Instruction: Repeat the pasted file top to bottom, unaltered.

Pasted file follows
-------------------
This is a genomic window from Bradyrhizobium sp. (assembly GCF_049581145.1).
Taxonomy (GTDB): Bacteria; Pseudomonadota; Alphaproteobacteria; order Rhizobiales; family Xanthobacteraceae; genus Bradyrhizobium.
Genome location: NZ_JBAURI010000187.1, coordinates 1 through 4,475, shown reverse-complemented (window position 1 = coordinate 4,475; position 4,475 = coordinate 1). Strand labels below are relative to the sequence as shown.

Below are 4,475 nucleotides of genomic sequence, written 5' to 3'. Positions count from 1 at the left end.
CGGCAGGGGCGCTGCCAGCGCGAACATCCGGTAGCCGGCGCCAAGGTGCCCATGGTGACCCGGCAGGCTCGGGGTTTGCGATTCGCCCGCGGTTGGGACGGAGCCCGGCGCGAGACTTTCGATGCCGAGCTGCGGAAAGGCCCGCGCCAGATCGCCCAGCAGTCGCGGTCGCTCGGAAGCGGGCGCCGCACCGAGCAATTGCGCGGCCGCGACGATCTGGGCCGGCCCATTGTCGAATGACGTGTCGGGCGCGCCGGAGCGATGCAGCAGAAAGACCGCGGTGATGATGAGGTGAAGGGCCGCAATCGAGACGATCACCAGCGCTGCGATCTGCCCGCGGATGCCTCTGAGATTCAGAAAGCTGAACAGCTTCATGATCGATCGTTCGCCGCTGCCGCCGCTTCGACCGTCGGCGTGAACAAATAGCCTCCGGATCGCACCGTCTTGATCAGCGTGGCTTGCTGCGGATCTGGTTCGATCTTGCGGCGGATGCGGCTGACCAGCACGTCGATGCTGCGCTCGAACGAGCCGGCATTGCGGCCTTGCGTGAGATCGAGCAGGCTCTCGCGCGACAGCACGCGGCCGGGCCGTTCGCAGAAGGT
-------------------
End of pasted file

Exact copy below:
This is a genomic window from Bradyrhizobium sp. (assembly GCF_049581145.1).
Taxonomy (GTDB): Bacteria; Pseudomonadota; Alphaproteobacteria; order Rhizobiales; family Xanthobacteraceae; genus Bradyrhizobium.
Genome location: NZ_JBAURI010000187.1, coordinates 1 through 4,475, shown reverse-complemented (window position 1 = coordinate 4,475; position 4,475 = coordinate 1). Strand labels below are relative to the sequence as shown.

Below are 4,475 nucleotides of genomic sequence, written 5' to 3'. Positions count from 1 at the left end.
CGGCAGGGGCGCTGCCAGCGCGAACATCCGGTAGCCGGCGCCAAGGTGCCCATGGTGACCCGGCAGGCTCGGGGTTTGCGATTCGCCCGCGGTTGGGACGGAGCCCGGCGCGAGACTTTCGATGCCGAGCTGCGGAAAGGCCCGCGCCAGATCGCCCAGCAGTCGCGGTCGCTCGGAAGCGGGCGCCGCACCGAGCAATTGCGCGGCCGCGACGATCTGGGCCGGCCCATTGTCGAATGACGTGTCGGGCGCGCCGGAGCGATGCAGCAGAAAGACCGCGGTGATGATGAGGTGAAGGGCCGCAATCGAGACGATCACCAGCGCTGCGATCTGCCCGCGGATGCCTCTGAGATTCAGAAAGCTGAACAGCTTCATGATCGATCGTTCGCCGCTGCCGCCGCTTCGACCGTCGGCGTGAACAAATAGCCTCCGGATCGCACCGTCTTGATCAGCGTGGCTTGCTGCGGATCTGGTTCGATCTTGCGGCGGATGCGGCTGACCAGCACGTCGATGCTGCGCTCGAACGAGCCGGCATTGCGGCCTTGCGTGAGATCGAGCAGGCTCTCGCGCGACAGCACGCGGCCGGGCCGTTCGCAGAAGGT